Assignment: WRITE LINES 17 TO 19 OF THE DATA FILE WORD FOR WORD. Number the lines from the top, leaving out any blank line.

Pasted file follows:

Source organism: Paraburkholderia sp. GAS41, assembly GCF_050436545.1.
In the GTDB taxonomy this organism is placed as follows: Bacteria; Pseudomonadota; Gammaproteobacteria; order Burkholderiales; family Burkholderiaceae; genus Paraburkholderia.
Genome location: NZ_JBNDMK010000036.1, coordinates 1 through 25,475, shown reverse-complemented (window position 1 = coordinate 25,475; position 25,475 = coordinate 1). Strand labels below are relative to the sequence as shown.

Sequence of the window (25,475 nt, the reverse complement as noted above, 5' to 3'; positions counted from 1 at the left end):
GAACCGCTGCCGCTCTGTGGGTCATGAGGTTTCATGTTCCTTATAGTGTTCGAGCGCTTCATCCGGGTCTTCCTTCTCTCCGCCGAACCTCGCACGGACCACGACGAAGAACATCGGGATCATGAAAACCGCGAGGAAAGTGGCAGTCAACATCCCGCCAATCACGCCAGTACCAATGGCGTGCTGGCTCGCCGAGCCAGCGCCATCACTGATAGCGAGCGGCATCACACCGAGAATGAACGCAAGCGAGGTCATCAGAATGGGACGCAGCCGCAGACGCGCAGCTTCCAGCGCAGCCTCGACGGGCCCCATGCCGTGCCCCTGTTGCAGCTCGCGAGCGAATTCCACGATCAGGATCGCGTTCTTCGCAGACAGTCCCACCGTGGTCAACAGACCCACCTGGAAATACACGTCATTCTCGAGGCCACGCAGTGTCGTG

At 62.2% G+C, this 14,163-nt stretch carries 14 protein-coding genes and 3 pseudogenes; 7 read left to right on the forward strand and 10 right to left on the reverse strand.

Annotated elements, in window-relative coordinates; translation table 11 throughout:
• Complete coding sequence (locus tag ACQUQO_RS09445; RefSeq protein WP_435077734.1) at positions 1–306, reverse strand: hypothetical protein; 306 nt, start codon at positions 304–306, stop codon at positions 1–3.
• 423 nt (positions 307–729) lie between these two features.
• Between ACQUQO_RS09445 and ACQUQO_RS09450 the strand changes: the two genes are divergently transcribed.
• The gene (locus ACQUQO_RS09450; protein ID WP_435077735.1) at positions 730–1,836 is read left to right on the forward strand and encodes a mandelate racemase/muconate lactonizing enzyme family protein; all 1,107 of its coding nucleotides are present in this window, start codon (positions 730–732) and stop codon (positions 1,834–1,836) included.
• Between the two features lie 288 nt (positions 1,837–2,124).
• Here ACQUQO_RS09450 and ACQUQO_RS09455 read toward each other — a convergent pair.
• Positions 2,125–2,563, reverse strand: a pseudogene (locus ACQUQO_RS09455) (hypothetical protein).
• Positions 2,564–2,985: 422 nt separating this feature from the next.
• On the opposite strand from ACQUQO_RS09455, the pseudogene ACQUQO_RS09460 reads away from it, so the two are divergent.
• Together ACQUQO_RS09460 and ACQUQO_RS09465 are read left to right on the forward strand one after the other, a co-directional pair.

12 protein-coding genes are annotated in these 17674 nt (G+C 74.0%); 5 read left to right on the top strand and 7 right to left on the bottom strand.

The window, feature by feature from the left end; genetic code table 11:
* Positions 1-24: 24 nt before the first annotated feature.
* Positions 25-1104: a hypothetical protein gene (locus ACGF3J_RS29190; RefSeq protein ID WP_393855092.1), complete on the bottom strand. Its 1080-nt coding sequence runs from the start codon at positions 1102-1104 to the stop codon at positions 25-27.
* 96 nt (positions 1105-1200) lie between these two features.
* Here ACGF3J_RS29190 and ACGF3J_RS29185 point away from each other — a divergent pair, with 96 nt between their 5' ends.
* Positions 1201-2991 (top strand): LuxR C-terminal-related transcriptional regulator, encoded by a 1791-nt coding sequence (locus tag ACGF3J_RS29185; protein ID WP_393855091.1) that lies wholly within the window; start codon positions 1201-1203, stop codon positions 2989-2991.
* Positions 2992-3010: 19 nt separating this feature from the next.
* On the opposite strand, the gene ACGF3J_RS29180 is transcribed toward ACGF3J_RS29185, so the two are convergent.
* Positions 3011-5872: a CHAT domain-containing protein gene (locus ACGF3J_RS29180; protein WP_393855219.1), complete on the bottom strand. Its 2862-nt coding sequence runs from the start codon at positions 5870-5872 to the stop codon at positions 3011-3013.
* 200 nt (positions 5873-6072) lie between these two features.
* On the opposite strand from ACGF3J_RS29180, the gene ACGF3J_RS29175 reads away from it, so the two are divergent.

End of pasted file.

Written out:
• Together ACQUQO_RS09460 and ACQUQO_RS09465 are read left to right on the forward strand one after the other, a co-directional pair.

12 protein-coding genes are annotated in these 17674 nt (G+C 74.0%); 5 read left to right on the top strand and 7 right to left on the bottom strand.

The window, feature by feature from the left end; genetic code table 11: